The Nature Conservancy (TNC) was founded by ecologists as a United States land trust to purchase parcels of habitat for the purpose of scientific study. It has evolved into a global organization working in 35 countries ‘to conserve the lands and waters on which all life depends’. TNC is now the world 's largest conservation non-governmental organization (NGO), an early adopter of advances in ecological theory and a producer of new science as a result of practising conservation.
The Nature Conservancy 's initial scientific innovation was the use of distributional data for rare species and ecological communities to systematically target lands for conservation. This innovation later evolved into a more rigorous approach known as ‘Conservation by Design’ that contained elements of systematic conservation planning, strategic planning and monitoring and evaluation.
The next scientific transition at TNC was a move to landscape-scale projects, motivated by ideas from landscape ecology. Because the scale at which land could be set aside in areas untouched by humans fell far short of the spatial scale demanded by conservation, TNC became involved with best management practices for forestry, grazing, agriculture, hydropower and other land uses.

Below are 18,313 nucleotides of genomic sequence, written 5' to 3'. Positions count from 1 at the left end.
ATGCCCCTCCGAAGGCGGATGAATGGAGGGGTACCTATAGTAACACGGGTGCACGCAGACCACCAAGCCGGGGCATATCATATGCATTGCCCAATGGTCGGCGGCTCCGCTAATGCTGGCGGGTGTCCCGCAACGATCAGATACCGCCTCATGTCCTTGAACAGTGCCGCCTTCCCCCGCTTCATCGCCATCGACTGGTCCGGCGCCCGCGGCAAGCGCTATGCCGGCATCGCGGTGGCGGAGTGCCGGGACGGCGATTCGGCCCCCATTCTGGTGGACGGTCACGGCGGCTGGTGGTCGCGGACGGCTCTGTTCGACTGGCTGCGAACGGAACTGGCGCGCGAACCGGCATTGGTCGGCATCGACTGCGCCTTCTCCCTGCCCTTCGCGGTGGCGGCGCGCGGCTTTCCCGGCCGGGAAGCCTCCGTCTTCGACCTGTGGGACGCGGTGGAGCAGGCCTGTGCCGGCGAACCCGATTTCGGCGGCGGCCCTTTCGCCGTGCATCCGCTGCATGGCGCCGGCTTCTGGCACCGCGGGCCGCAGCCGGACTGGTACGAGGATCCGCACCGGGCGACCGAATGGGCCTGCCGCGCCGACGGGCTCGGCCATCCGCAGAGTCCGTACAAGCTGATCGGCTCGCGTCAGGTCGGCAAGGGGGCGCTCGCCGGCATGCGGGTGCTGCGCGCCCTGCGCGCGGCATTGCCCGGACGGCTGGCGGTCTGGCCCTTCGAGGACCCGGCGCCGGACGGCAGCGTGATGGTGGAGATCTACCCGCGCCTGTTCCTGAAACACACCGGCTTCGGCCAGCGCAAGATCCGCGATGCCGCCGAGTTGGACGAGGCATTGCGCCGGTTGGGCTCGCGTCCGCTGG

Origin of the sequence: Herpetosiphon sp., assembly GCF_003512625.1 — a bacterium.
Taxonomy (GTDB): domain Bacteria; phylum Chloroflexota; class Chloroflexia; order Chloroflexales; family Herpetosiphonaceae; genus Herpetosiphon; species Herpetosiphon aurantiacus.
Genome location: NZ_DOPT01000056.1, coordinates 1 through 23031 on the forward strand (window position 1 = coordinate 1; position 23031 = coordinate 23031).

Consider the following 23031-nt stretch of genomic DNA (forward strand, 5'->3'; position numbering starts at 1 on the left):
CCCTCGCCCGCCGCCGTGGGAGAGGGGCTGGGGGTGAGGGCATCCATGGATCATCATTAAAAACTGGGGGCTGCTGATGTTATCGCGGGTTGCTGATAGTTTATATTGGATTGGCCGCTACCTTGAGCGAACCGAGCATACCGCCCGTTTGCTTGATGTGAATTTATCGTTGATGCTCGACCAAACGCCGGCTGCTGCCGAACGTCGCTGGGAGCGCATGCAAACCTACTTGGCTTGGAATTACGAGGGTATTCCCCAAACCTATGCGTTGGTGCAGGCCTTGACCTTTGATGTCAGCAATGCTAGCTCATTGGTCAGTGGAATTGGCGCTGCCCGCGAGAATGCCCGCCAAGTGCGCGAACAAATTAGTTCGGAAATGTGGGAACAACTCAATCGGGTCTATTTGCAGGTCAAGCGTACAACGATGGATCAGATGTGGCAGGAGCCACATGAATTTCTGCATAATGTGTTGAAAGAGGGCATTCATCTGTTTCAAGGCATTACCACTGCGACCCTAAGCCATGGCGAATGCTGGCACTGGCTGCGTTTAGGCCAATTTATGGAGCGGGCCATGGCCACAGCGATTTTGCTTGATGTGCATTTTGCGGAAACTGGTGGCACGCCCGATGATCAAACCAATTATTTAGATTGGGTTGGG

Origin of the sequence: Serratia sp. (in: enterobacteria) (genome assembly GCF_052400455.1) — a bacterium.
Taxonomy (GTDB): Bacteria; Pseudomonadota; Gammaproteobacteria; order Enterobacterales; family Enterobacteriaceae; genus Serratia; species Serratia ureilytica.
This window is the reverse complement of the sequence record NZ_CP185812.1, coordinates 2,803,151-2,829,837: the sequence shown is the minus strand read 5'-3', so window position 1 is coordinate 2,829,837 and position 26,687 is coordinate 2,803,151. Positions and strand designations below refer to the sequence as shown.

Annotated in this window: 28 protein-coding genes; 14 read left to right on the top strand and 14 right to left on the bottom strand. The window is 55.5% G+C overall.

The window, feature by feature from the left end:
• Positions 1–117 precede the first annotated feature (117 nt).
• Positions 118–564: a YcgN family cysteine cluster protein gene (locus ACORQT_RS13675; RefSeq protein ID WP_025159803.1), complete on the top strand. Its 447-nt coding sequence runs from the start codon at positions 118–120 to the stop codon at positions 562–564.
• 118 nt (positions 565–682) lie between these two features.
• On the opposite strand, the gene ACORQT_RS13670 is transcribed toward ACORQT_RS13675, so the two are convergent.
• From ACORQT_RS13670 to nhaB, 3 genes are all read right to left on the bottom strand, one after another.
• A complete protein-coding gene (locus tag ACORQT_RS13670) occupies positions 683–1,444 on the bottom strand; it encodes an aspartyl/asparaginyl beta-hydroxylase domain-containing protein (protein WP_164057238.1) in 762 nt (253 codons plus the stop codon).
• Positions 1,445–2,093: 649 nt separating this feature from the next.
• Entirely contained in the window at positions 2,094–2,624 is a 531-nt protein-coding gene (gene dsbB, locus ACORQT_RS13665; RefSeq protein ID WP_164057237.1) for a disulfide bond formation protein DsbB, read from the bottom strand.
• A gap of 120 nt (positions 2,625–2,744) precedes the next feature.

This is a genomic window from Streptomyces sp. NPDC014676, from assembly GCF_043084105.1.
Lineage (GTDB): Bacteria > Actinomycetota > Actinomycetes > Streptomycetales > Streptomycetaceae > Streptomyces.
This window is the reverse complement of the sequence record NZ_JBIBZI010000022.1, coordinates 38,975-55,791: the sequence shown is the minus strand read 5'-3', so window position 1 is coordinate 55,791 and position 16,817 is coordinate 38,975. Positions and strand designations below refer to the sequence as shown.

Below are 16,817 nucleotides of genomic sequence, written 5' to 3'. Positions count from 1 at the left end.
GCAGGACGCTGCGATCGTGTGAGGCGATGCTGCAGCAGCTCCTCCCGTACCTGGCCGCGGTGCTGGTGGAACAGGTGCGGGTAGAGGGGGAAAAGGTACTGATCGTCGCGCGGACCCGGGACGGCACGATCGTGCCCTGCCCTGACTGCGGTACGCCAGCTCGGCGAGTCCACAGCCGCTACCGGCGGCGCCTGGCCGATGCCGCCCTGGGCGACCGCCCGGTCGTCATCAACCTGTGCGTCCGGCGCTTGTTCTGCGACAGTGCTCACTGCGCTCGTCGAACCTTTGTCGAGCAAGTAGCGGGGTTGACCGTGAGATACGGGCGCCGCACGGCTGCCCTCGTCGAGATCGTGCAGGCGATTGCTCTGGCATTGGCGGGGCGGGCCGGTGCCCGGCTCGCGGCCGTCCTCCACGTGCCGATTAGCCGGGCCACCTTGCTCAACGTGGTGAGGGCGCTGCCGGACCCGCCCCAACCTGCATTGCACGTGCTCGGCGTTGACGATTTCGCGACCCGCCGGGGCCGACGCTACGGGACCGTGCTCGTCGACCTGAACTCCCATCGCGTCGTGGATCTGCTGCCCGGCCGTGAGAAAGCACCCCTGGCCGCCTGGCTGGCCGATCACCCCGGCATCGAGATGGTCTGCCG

A third scientific innovation at TNC came with the pursuit of multiobjective planning that accounts for economic and resource needs in the same plans that seek to protect biodiversity.
The Millennium Ecosystem Assessment prompted TNC to become increasingly concerned with ecosystem services and the material risk to people posed by ecosystem deterioration.
Finally, because conservation depends heavily upon negotiation, TNC has recently recruited social scientists, economists and communication experts. One aspect still missing, however, is a solid scientific understanding of thresholds that should be averted.
Synthesis and applications. Over its 60-plus year history, scientific advances have informed The Nature Conservancy (TNC) 's actions and strategies, and in turn the evolving practice of conservation has altered the type of science sought by TNC in order to maximize its conservation effectiveness.